Sebastian and Charlotte Amisi enjoyed a great deal of success working in Goma, a city in DRC, as tailors until the insecurity caused by rebel activities forced them to flee, permanently breaking up their family of eight.
“There was a lot of insecurity caused by Laurent Nkunda and his rebels. The rebels wanted to take our children to fight in the war but we refused. Many people had given in their children including our chairperson. We sent them to our relatives in Kisangani, Beni and Bunia. One day the army came to our home and demanded to see our children. The chairman had said that we had also given our children to the rebels, because she had given her boys to go to the bush. I told them that my children had gone to Beni. They arrested me for working with the rebels. They would let me go home and again come back and take me. Three times. Sometimes for one week, or two weeks and sometimes three weeks,” narrates Sebastian, in his rented house in Makindye division.
In detention, he was beaten, interrogated, denied food, and when it seemed like he wouldn’t survive the night, the rebels brought him and dumped him at his door. Having nowhere to go, the couple hoped and prayed that that would be the last time he would be taken and tortured, until Goma caught fire!
“One evening, it was October, I went to the market in Saka to buy food. When I reached I found rebels were there and bullets were flying so I ran back home. As I was running back, a bullet hit my leg, but I couldn’t slow down, I kept moving. When I got home, I found that my house had been burnt down. People told me that there was no one else left.”
The fighting had reached Goma. Hopeless and in pain, Sebastian run for over 2 hours until he fainted along the way.
“I woke up in Kibumba and they told me I had collapsed in the road. I walked several kilometers before finding a pastor who welcomed me and gave me thirty dollars. With the money, I got a bus that took me to Uganda. When I got to Kampala, I asked where there was a church for Congolese and they told me there was one at Nakivubo. The pastor welcomed me. After two days, I went to the Old Kampala police station and they also received me.”
Sebastian lived in the church for three weeks until a parishioner told him of a tailoring job in Kabalagala. He then started working and soon rented a one roomed house in the Kampala suburb where he stayed for one year.
“All this time I was very stressed and under pressure. I did not know where my wife and children were and if they were alive or not.”
As fate would have it, he chanced upon one of his neighbours from Goma who had found work driving a truck that transported goods from Kenya to Uganda. This is the man that would reunite Amisi’s family.
“When my husband left for the market that day, about 7pm, I remained in the house with my daughter. Four army men came to our house and barged in, looking for my husband. This was a normal occurrence for us so I told them he wasn’t around. Two of them left and the other two took my daughter into the next room. She shouted but they told her to keep quiet or they would kill her. They raped her and also wanted to do the same to me but then bullets started flying over the house. This was normal as well. We used to hear bullets all the time. We run out of the house and went in the same direction of the other neighbours. Houses were on fire, people were running and crying. Everyone was leaving for Beni. We found cars which took us to the outskirts of Butembo in turns. In Butembo, the truck drivers asked people if they had relatives in Beni so they could take them there. I did not know anyone there but it is the only place we could go. We went into a church and that is where I stayed with my girl until one day when I was walking, I met a man who told me he had seen my husband in Kampala. He asked me, “How come you are here and your husband is Uganda?” I told them I also did not know that he was in Uganda. I had looked for him everywhere.” Narrates a teary Charlotte, Sebastian’s wife. She rubs the streams of tears with the back of her hand and continues. “He told me he would take me to him after doing what had brought. He was a truck driver that transported goods all through Uganda, Kenya and Tanzania. We spent two days on the road but we eventually reached my husband in Kabalagala.”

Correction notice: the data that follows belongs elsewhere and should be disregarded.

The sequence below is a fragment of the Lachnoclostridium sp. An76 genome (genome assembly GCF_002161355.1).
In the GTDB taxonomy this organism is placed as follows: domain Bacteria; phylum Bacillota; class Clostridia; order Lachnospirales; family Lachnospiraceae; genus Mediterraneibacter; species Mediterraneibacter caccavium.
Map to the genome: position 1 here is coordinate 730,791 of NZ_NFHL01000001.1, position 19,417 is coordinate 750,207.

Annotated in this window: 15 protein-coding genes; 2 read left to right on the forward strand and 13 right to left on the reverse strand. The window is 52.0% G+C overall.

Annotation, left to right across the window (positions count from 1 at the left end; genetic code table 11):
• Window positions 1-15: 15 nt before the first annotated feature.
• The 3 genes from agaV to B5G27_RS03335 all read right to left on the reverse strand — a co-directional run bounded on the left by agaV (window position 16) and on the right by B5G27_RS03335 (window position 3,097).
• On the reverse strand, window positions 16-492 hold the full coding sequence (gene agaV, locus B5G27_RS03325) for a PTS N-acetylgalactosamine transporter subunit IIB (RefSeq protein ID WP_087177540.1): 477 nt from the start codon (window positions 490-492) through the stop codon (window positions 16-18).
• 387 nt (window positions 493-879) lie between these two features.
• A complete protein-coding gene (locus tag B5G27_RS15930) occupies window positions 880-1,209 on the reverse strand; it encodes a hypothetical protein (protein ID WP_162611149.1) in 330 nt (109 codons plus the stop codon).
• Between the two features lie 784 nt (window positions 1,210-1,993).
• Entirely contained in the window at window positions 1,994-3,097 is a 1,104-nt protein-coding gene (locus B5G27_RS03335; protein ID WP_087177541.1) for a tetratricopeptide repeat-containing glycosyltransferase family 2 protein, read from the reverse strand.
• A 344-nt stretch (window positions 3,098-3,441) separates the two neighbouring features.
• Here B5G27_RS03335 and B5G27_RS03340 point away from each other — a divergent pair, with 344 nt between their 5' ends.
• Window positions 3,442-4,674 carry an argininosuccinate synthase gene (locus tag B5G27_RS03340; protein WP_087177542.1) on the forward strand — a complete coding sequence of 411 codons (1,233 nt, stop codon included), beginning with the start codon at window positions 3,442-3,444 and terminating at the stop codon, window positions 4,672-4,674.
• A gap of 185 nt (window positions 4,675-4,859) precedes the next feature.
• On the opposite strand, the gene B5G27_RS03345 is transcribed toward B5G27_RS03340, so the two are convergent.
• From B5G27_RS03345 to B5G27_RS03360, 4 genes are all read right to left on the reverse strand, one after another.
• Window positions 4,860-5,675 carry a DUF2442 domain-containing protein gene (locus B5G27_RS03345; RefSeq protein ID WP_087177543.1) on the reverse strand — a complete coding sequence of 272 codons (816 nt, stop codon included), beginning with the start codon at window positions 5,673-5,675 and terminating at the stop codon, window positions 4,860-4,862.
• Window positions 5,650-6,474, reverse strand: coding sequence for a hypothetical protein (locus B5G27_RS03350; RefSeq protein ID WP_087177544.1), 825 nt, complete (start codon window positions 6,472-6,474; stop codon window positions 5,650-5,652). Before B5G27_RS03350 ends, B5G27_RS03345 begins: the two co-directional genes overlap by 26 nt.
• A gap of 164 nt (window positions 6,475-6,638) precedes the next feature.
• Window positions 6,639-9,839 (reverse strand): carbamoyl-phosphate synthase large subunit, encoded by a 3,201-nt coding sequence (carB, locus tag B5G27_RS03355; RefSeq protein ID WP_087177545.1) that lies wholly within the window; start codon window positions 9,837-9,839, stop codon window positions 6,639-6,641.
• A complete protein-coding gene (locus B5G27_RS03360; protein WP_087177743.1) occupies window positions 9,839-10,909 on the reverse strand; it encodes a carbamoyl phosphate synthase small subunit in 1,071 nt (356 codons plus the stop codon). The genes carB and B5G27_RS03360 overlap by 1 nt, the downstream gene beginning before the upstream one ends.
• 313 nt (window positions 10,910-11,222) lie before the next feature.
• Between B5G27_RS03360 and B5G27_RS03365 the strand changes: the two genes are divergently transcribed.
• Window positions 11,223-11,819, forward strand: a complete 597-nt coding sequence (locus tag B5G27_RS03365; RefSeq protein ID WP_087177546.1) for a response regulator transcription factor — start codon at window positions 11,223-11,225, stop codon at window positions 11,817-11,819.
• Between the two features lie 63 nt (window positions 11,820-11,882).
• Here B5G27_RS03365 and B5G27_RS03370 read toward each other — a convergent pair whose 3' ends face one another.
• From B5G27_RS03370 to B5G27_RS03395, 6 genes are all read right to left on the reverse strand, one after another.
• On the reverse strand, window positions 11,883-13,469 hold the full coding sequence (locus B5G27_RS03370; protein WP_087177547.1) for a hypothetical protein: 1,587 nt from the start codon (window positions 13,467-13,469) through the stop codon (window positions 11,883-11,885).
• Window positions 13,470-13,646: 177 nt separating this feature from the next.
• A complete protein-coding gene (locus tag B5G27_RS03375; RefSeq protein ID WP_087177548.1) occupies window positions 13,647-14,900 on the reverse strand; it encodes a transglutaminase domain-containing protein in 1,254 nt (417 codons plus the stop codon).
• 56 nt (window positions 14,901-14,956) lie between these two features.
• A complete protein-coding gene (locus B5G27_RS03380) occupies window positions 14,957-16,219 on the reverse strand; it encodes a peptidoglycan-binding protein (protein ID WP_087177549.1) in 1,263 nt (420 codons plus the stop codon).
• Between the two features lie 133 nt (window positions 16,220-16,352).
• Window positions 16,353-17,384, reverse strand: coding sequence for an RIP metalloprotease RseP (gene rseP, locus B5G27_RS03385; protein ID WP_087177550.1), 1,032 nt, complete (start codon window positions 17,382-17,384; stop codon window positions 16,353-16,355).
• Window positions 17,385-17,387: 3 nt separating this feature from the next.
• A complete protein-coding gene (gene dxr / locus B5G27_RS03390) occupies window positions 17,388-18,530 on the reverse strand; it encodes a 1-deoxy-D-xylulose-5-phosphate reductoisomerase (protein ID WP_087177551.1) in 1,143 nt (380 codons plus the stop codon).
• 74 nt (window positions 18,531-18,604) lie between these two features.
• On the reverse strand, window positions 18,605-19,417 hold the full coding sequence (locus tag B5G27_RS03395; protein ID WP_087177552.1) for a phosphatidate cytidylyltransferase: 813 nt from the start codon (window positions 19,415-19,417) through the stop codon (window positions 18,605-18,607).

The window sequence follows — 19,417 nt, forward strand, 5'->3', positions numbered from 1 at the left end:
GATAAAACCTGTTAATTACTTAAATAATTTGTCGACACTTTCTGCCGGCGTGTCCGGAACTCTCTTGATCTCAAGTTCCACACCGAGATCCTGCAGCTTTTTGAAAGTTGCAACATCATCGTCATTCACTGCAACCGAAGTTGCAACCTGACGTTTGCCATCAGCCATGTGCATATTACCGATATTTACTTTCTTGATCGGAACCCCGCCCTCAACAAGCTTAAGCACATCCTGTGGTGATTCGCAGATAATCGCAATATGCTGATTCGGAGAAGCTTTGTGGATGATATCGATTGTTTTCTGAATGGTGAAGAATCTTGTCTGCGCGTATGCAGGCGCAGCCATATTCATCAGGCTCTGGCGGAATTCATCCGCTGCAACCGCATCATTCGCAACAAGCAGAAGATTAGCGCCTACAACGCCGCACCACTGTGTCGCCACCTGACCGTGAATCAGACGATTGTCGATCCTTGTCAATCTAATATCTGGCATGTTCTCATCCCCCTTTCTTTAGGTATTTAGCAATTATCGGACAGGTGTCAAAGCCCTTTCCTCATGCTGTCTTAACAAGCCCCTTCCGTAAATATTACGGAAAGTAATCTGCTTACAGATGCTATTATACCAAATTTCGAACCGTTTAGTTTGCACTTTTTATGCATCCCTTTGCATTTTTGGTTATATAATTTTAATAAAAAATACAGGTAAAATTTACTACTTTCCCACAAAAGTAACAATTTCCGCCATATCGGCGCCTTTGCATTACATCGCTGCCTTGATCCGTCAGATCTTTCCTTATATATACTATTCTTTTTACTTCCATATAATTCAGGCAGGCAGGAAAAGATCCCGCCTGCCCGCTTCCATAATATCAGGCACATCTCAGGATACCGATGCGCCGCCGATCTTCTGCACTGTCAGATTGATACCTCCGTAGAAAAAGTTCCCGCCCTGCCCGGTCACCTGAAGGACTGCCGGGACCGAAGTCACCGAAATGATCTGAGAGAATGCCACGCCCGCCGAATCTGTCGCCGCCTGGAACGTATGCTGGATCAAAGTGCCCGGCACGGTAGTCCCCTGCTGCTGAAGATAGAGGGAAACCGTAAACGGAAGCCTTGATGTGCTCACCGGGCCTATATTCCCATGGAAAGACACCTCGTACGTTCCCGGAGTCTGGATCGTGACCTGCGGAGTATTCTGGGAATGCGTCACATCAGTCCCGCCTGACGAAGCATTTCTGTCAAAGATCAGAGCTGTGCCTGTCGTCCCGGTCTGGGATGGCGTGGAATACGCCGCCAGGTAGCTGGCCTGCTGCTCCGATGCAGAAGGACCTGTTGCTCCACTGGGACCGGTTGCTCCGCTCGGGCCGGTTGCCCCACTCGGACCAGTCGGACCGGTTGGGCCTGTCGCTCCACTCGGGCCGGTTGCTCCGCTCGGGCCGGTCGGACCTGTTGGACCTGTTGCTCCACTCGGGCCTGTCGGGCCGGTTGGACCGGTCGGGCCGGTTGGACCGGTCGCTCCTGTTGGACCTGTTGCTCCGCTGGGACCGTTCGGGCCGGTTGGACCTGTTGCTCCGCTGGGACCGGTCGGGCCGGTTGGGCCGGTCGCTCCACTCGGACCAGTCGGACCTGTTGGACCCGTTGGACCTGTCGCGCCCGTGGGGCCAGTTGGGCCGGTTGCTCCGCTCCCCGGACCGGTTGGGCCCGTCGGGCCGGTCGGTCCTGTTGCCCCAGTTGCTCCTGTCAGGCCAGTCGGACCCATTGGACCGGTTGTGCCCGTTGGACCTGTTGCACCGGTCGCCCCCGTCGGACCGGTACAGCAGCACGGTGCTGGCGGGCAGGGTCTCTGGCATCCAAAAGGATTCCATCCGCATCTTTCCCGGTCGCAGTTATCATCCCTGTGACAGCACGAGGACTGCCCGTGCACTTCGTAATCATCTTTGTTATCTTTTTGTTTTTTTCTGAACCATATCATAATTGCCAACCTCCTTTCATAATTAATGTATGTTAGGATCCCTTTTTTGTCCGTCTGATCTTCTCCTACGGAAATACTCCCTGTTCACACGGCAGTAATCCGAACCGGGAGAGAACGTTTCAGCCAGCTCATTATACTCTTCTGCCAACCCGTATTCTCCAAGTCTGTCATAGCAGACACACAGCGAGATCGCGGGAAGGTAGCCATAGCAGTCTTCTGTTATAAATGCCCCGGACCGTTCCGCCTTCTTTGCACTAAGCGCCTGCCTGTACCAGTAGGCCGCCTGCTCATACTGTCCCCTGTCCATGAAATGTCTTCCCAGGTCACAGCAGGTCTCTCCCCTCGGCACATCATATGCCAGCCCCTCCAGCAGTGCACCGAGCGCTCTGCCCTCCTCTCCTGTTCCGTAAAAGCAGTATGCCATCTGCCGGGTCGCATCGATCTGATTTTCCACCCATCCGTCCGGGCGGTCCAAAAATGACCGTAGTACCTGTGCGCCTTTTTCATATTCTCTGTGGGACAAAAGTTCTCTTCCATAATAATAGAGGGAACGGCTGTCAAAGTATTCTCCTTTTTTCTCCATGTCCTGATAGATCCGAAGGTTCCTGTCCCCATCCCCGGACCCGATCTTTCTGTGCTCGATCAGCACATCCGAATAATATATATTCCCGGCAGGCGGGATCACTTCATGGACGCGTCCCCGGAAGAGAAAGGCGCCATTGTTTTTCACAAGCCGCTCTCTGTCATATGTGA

On how he felt seeing his wife after two years, Sebastian blushes and giggles lightly, lifting the thick air that had settled over the room. He flushes a wide smile and says, “I was very happy. I thought she had been burnt in the house in Goma. I jumped around like a little child. I will forever give Glory to God for this.”
Sebastian and Charlotte, 68 and 64 years old now respectively, have made a home in Mubarak, one of the slums in Makindye division, barely surviving with no definite source of income. Charlotte was, eight months ago, diagnosed with Brucella and later a liver disease, which has rendered her unable to work. With support from InterAid, she receives medication to manage the pain, but her health keeps deteriorating.
“There is no life when you see your people suffer but you can not do anything about it,” says Sebastian.